3 Things To Know Today

1 Wind, Heat Wave Make Wildfires Rage Out West

Fires continue to rage across California as conditions get worse by the hour. The record-breaking triple-digit heatwave has created a "dire situation" according to Thom Porter, chief of the California Department of Forestry and Fire Protection. More than two dozen large wildfires are scorching everything in its path across the state and helicopters are being utilized to rescue dozens of people from the Sierra National Forest and other areas. As part of the effort, the state's largest utility cutting power to 172,000 customers to try to prevent more blazes. More shocking statsabout the wildfires: over 14,000 firefighters are battling more than two dozen fires around California. Plus, two of the three largest blazes in state history are burning in the San Francisco Bay Area. California isn't alone: Hurricane-force winds and high temperatures kicked up wildfires across parts of the Pacific Northwest over the holiday weekend, burning hundreds of thousands of acres and mostly destroying the small town of Malden in eastern Washington. While California has been the hardest-hit state, more than 4.7 million acres have been burned nationwide so far this year.

2 HHS Sec On Covid Vax: “We Will Not Compromise On People's Safety”

For all the talk about a possible Covid vaccine this year, there are as many people saying it’s a stunt, as there are those saying it’s possible. But no matter what, Health and Human Services Secretary Alex Azar says safety and efficacy of any vaccine won't be compromised. In an appearance with Fox News, Azar says that many officials, including he and President Trump, are committed to meeting the high standards set by the FDA. And it’s with that in mind that he says millions of doses will be available by the time 2020 is over. That said, it’s worth noting that AstraZeneca is putting a hold on its Covid vaccine clinical trials. The company has announced the pause after finding a "potentially unexplained illness" in one of their trials. The pause is a routine move and will see an independent review of the safety data. AstraZeneca is currently in Phase 3 of its trials in the U.S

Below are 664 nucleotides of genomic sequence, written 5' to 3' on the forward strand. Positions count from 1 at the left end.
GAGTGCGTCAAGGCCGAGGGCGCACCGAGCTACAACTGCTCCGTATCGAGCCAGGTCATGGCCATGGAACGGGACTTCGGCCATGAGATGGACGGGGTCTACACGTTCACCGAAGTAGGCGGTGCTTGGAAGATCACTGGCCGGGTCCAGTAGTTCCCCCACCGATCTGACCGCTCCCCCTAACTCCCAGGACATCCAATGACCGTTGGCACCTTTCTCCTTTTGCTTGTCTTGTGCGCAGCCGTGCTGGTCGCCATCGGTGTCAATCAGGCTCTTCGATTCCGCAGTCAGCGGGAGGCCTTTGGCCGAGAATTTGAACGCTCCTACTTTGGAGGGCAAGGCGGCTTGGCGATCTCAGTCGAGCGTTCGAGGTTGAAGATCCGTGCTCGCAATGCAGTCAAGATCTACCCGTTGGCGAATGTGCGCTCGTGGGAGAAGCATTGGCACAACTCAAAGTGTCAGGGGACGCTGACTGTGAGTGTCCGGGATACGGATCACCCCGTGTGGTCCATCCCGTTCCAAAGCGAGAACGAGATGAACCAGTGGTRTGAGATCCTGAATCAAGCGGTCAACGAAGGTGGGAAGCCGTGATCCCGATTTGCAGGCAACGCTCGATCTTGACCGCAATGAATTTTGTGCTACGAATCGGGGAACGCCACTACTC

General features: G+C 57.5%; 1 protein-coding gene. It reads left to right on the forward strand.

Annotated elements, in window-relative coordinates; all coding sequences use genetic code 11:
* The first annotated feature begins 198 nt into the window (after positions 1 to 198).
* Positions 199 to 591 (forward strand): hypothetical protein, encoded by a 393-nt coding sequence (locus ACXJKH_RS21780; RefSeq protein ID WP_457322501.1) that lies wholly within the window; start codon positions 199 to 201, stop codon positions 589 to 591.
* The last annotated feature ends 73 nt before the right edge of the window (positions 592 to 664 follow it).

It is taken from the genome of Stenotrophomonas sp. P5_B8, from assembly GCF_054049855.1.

3 Congress Investigating Several Soldiers' Deaths At Fort Hood

Congress will launch an investigation into sexual assault, disappearances, deaths and the leadership's response at Fort Hood in Texas after 28 soldiers died there this year. The announcement was made by two subcommittee leaders yesterday. Democratic Reps. Stephen Lynch of Massachusetts and Jackie Speier of California sent a letter to Army Secretary Ryan D. McCarthy requesting documents and information on the deaths. Lynch chairs the Committee on Oversight and Reform's Subcommittee on National Security, and Speier leads the Committee on Armed Services' Subcommittee on Military Personnel. The letter said that according to Army data, there was an average of 129 felonies committed annually at Fort Hood between 2014 and 2019, including cases of homicide, sexual assault, kidnapping, robbery, and aggravated assault.

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